In my role as a "thought leadership content provider," I tend to consume a lot of books. That's one of the many things I love about my job. I've always loved reading, and as long as my vision lasts (quick cut to Burgess Meredith dropping his glasses in "The Twilight Zone"), I'm cool!
Last year, when I had fewer assignments (i.e., less work and more time), I had a chance to read some classics that I'd overlooked in college, such as "The Charterhouse of Parma" and "The Red and the Black." They are both terrific, and I recommend them highly, especially to all of you writers out there. You get the strong impression that Stendhal didn't have much patience for second drafts -- he just writes, and if you like it, fine. He reminds me of Hunter Thompson!
Today, I'm reading yet another book recommended to me by my former colleague and visionary marketing guru, Don Peppers. Don suggested that I pick up a copy of "The Rational Optimist" by Matt Ridley. I did, and it's a wonderful book. It validates a lot of my late-night ruminations about the evolution of culture and society, and Ridley offers a believable explanation for why humans don't behave like other mammals. So I'm passing along Don's recommendation. You'll enjoy Ridley's book -- it's rationally optimistic!
Because the basic activities of social media strategy often play out in solitude -- lonely figures hunched over their laptops, typing furiously -- it's sometimes hard to remember that a core characteristic of all social media is multiple cycles of human interactions. In other words, social media is very social! Social media strategy doesn't work without lots of human beings -- their thoughts and emotions are the raw fuel that keeps the process going.
I thought of this as I considered a question being raised by some of the more farsighted executives I know. The question is: Does a person need special talent to succeed as a social media practitioner, or can just about anyone do it? Or more pointedly, they ask, will the organization have to go out and hire a bunch of specialists to develop, manage and execute successful social media campaigns?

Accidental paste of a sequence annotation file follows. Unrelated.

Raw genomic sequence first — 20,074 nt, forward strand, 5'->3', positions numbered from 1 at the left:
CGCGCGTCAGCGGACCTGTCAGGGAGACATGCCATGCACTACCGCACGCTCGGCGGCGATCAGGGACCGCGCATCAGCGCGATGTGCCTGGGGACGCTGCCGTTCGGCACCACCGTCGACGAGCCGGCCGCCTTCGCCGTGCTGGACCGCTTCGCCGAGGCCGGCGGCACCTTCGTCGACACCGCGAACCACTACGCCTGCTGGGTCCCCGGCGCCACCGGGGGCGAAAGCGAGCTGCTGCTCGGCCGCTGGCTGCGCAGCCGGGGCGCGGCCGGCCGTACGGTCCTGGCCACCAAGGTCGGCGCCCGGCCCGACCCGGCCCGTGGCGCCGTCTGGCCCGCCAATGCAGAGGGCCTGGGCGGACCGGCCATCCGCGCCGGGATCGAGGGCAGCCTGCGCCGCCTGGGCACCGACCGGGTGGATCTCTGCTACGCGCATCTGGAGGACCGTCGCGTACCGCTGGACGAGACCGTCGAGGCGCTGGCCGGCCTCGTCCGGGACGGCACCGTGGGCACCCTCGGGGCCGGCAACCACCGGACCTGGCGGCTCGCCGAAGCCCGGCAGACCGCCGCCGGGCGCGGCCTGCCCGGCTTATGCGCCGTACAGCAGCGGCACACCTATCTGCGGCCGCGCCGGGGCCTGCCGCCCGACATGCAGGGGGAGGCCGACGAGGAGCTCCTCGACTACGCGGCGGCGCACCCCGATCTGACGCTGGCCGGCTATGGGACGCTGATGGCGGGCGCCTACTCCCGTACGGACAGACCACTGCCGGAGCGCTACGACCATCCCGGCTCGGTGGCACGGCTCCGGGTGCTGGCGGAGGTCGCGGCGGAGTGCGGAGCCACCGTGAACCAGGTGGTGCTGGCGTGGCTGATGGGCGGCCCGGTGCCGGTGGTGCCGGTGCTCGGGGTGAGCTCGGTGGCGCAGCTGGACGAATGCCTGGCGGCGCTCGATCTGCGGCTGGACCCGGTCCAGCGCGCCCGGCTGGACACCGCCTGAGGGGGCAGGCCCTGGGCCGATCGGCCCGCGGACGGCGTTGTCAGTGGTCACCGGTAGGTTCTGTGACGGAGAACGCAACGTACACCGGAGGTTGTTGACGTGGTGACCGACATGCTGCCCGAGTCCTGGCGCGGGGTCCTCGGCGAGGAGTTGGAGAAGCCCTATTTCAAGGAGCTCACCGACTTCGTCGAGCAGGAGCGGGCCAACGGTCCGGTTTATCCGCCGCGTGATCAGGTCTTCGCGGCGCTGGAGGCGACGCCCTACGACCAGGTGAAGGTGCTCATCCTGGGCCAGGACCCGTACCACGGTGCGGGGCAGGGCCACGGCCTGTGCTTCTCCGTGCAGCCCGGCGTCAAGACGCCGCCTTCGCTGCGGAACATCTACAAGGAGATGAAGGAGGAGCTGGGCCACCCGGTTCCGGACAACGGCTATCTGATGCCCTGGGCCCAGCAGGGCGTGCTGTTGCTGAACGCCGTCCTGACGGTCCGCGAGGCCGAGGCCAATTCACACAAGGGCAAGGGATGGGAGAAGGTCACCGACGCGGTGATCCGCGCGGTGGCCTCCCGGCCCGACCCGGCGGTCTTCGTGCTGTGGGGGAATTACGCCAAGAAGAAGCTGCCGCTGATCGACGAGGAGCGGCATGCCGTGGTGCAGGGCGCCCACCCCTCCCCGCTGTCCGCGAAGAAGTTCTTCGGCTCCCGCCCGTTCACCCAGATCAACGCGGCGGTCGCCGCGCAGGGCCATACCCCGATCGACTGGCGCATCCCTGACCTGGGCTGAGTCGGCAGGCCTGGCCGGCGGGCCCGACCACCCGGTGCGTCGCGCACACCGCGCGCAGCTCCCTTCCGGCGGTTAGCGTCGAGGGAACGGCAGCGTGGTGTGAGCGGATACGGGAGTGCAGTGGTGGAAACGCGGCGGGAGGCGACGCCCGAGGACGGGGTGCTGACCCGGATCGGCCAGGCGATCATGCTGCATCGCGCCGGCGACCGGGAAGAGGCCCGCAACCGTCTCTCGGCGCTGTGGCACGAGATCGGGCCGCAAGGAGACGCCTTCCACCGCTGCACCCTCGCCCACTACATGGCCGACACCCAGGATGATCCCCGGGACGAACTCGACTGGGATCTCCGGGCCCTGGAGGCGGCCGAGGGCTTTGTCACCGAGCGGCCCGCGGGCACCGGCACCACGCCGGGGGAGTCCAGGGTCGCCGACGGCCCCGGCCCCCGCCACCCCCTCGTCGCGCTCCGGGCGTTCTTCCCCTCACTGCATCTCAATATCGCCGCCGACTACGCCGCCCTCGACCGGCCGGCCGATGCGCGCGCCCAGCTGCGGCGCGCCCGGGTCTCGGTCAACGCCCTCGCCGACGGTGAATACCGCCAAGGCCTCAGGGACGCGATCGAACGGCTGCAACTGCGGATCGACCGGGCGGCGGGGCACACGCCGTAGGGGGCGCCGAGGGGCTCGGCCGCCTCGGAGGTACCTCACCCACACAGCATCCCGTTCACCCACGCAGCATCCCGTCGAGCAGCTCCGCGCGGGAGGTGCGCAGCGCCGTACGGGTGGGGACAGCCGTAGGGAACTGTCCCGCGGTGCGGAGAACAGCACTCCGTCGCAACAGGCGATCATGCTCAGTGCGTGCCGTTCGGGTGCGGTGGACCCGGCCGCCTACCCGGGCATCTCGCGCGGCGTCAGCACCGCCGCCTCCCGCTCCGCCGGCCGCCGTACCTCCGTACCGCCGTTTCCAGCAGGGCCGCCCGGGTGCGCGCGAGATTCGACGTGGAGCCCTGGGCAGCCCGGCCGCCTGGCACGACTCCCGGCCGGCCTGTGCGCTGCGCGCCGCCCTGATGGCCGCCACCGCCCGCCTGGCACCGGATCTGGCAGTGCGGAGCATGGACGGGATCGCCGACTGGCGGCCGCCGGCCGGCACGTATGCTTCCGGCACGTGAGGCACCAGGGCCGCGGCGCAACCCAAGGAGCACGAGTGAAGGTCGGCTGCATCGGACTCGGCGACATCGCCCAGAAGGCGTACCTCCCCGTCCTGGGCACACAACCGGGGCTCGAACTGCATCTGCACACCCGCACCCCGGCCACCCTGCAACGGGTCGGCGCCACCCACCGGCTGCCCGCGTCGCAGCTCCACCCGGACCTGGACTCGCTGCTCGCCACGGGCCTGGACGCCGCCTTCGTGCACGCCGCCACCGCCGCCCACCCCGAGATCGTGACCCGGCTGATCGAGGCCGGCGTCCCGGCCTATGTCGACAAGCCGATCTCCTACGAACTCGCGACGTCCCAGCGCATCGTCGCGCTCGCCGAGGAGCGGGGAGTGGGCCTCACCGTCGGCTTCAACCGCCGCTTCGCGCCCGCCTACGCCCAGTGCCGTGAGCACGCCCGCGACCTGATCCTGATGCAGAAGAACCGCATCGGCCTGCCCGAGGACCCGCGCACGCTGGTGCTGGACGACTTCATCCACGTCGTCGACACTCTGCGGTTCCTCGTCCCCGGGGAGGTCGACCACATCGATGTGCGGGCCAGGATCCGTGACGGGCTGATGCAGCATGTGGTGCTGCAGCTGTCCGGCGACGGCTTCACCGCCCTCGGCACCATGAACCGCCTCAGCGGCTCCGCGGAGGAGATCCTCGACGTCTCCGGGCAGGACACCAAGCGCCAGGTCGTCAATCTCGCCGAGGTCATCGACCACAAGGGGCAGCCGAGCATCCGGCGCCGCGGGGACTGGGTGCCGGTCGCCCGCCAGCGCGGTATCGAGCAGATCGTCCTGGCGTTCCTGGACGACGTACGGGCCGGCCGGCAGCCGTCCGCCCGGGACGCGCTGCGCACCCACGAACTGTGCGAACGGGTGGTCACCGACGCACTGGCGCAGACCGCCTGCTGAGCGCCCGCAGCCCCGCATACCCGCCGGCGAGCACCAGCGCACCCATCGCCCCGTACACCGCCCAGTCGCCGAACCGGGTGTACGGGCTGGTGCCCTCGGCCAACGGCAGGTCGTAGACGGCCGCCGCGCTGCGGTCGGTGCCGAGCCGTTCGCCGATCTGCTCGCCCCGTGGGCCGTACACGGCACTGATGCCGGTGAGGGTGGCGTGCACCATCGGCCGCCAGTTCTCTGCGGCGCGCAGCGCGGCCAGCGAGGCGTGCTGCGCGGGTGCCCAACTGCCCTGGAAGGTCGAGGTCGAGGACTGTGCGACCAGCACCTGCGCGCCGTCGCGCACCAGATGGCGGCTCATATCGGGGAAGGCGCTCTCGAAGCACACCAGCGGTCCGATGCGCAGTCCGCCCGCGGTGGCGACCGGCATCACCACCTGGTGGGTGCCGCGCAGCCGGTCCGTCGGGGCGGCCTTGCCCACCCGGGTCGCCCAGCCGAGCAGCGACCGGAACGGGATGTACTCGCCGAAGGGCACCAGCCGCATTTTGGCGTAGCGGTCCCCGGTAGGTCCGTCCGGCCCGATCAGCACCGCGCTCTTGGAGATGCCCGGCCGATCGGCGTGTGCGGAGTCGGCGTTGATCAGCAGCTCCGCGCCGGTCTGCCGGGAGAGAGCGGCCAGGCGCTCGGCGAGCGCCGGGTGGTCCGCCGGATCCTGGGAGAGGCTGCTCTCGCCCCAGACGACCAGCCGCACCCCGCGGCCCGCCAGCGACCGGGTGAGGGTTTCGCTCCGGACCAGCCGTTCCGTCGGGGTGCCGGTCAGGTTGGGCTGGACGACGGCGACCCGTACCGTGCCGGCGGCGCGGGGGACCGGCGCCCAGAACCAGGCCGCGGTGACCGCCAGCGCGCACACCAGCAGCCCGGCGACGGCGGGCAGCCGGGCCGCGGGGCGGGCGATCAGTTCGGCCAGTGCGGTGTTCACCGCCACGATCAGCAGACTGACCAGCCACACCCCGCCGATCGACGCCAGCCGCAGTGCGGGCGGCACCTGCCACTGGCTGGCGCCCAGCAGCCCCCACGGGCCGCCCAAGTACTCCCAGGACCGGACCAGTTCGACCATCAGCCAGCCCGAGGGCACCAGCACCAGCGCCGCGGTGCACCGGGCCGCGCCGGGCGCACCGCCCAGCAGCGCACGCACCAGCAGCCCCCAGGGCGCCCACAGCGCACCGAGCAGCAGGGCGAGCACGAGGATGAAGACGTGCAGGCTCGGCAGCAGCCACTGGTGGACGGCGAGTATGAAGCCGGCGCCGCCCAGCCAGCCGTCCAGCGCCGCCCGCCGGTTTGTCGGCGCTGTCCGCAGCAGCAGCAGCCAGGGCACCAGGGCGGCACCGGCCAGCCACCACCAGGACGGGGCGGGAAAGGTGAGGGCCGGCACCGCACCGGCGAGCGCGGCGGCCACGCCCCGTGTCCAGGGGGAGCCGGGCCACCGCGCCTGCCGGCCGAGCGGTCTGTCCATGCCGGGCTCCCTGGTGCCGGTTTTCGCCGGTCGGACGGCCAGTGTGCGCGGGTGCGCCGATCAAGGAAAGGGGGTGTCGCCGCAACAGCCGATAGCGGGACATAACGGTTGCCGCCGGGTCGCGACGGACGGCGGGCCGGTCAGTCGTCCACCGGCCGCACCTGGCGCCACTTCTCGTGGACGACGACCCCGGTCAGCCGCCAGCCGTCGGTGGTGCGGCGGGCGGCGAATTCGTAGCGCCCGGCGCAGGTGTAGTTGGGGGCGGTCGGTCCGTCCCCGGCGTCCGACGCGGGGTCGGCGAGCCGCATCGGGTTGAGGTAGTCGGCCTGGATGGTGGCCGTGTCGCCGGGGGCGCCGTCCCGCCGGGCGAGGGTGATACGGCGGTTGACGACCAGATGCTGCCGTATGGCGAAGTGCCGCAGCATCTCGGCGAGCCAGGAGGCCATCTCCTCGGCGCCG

The correct answer is probably yes, and no. Yes, some people with special talent will be required to staff an ongoing social media function. But some of these people can be recruited from the ranks of existing staff.
Anyone who is considering these questions seriously needs to reread "The Tipping Point" by Malcolm Gladwell. I know, you've already read it. That's what I thought when they asked us to read it for the class on social media strategy that I'm taking at SUNY Purchase. I thought, hey, I've read that book twice, and I thought it was kinda interesting, but obvious, shallow, pop culture, etc...
But I was hellbent on keeping a positive attitude, so I reread it. And I'm glad I did. Gladwell's take on the difference between Paul Revere and William Dawes contains some terrific insight that every manager needs to keep front and center when making hiring or staffing decisions for key social media positions. Basically, Gladwell notes that you need three kinds of influencers to make things happen: Connectors, Mavens and Salesmen.
His observation applies to staffing up for social media initiatives; you'll need the right mix of talents to make it work. And before you start hiring, do yourself a favor and dig out your old copy of Gladwell's book.
Yes, the long tail is still wagging the shaggy dog. How's that for a mixed techno-pop metaphor? At any rate, you can still order copies of "Partnering with the CIO" at Amazon. In some respects, it's more relevant today than when we wrote it four years ago.
Have you all had a chance to visit the website for "The Practical CIO" ? I recommend it highly!
Welcome to Cumulus Blog. I've been ghosting blogs for several of my clients, and I realized that it was kind of silly that I didn't have my own. I'm hoping this blog will become a sort of nexus for the thoughts generated -- or accumulated -- in conversations with many sources from a variety of industries and backgrounds.
One of the things I've noticed in my conversations with CIOs is that they tend to fall into two categories:
1. CIOs who "get it" and work closely with the business to deliver tangible value. In return they are valued by the organization.
2. CIOs who don't "get it" and devolve into highly paid techno-flunkies reporting to multiple VPs. This bunch seems to spend a lot of time on the phone with headhunters and friendly vendors.
Another trend I've noticed is that many of the really innovative IT strategies -- and the ones most closely aligned with pressing business objectives -- seem to be coming from markets in Latin America and China. I think it's fair to say that these emerging/developing markets are rewriting the IT rulebook. The CIOs and CEOs in these hypercompetitive markets are thinking, "how can I get this done fast, with mimimal support and no infrastructure?"
So if you're looking for exciting, inspirational stories about IT, you're more likely to find them in places like China, Brazil, Russia and Australia.